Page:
“We’re not having to bring in a bunch of new companies to replace existing companies. The real engine of growth in the future is the expansion of existing companies.We want to make sure that our environment, our communities, our region has the right kind of talent, the supply chain, all those kind of capabilities to allow existing companies grow. And then other companies will want to be a part of that.”

The partnership has targeted key area industries – including automotive, defense, medical devices, insurance, health care and food processing – that are strong in the region and have a good potential for growth.

There were very few jobs lost in 2014 to plant closures or downsizings, but two of the larger job cutbacks came in target industries: Federal Mogul, an Avilla auto supplier that shut down, eliminating 95 jobs; and Exelis, a Fort Wayne defense contractor that downsized its local work force by 257 people.

Per capita income in the region, which has fallen further and further compared to the nation over several decades, dipped again. Sampson believes that is in part attributable to the loss of some better-paying defense jobs. Cuts in defense spending have prompted a number of defense contractors to reduce their head counts.

“We know that replacing those jobs with lower impact jobs is not the answer,” he said. “We’ve got to pay attention to higher technology jobs.”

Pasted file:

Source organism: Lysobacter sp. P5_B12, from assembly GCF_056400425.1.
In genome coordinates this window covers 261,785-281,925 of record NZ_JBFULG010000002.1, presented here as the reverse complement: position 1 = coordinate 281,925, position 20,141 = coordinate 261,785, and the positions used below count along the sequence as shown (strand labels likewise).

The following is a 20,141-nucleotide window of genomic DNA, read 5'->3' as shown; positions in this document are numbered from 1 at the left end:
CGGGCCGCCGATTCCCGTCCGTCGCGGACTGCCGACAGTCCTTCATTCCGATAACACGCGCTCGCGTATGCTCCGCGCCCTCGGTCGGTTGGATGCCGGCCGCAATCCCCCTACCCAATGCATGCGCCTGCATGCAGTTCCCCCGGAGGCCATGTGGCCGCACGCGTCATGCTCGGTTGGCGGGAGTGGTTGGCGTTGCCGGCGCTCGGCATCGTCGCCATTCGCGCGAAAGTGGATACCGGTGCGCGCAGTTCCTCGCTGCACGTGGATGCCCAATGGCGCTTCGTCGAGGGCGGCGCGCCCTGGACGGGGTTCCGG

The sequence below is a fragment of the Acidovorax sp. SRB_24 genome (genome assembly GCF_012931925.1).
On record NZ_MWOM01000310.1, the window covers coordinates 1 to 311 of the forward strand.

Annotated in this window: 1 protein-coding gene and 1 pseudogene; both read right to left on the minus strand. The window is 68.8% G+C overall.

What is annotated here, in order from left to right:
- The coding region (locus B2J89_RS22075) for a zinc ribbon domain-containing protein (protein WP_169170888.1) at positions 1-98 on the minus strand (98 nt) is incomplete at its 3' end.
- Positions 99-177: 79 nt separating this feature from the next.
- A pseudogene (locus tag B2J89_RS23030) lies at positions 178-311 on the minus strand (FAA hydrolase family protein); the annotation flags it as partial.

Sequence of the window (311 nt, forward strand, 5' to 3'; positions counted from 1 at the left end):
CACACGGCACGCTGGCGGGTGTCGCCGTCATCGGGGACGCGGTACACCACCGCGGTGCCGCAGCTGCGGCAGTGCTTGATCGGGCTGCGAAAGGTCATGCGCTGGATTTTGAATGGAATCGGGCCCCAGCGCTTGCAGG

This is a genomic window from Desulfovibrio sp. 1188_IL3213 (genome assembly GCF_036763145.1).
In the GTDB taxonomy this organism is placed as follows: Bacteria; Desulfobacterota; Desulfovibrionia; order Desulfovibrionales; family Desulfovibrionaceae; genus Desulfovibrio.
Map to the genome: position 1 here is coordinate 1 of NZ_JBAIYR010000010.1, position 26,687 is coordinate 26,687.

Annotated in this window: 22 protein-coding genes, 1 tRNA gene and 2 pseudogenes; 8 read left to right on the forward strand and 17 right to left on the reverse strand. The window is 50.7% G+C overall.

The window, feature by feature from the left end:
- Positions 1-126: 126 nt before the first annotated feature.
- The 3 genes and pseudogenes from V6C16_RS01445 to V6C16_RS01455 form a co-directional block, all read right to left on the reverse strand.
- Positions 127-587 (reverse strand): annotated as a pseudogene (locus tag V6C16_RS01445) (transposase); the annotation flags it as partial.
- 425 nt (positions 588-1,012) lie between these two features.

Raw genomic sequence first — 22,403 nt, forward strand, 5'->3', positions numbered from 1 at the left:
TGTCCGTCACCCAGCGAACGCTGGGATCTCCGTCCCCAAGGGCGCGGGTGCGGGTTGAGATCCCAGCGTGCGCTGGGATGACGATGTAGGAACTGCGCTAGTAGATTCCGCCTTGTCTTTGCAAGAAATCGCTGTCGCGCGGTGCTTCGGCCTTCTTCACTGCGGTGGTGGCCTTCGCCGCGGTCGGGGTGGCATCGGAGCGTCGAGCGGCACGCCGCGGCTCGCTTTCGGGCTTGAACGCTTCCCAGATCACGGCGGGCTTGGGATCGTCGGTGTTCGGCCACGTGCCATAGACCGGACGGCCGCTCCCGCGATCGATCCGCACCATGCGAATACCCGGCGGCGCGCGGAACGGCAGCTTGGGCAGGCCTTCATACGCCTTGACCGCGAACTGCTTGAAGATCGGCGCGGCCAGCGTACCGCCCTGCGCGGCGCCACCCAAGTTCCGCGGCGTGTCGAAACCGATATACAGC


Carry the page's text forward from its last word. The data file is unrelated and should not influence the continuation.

Although not a part of the Business Dynamics research, the Community Research Institute also has been tracking what appears to be very promising growth in the labor force.

From December 2013 to December 2014, the labor force in the region grew from 329,730 people to 341,664 people, an increase of about 3.6 percent, noted Ellen Cutter, CRI’s director.

“You’ve got to go back to 1994 to get one-year labor force growth that surpasses 3.6 percent,” she said. “So this is the best year for labor force growth that we’ve had in 20 years.”

The new labor force participants probably come from several sources, including new residents and people who may have given up looking for work during the recession but have returned to the work force.

“That’s almost back to pre-recession levels,” Sampson noted.

The Business Dynamics report does not track the entire regional economy, most notably omitting retail, accommodation and food services. And the events it chronicles tend to be larger ones covered by the media and associated with activities such as building permits, tax abatements and ground-breakings. Smaller job additions or cuts that don’t garner public attention are often missed.

All that said, CRI also looks each month at job growth across the entire region’s economy, using a private data source. The preliminary 2014 numbers indicate a 2.8 percent increase in jobs in the region over the year, faster than the 2-percent pace of Indiana and the U.S.

“We’re optimistic about what these numbers are showing,” Cutter said. “There’s a real indication that the economy is picking up steam and there are significant new opportunities for the labor force.”

The full Business Dynamics report can be found in the resource center on the Regional Partnership’s Vision 2020 website, neindiana.com/vision.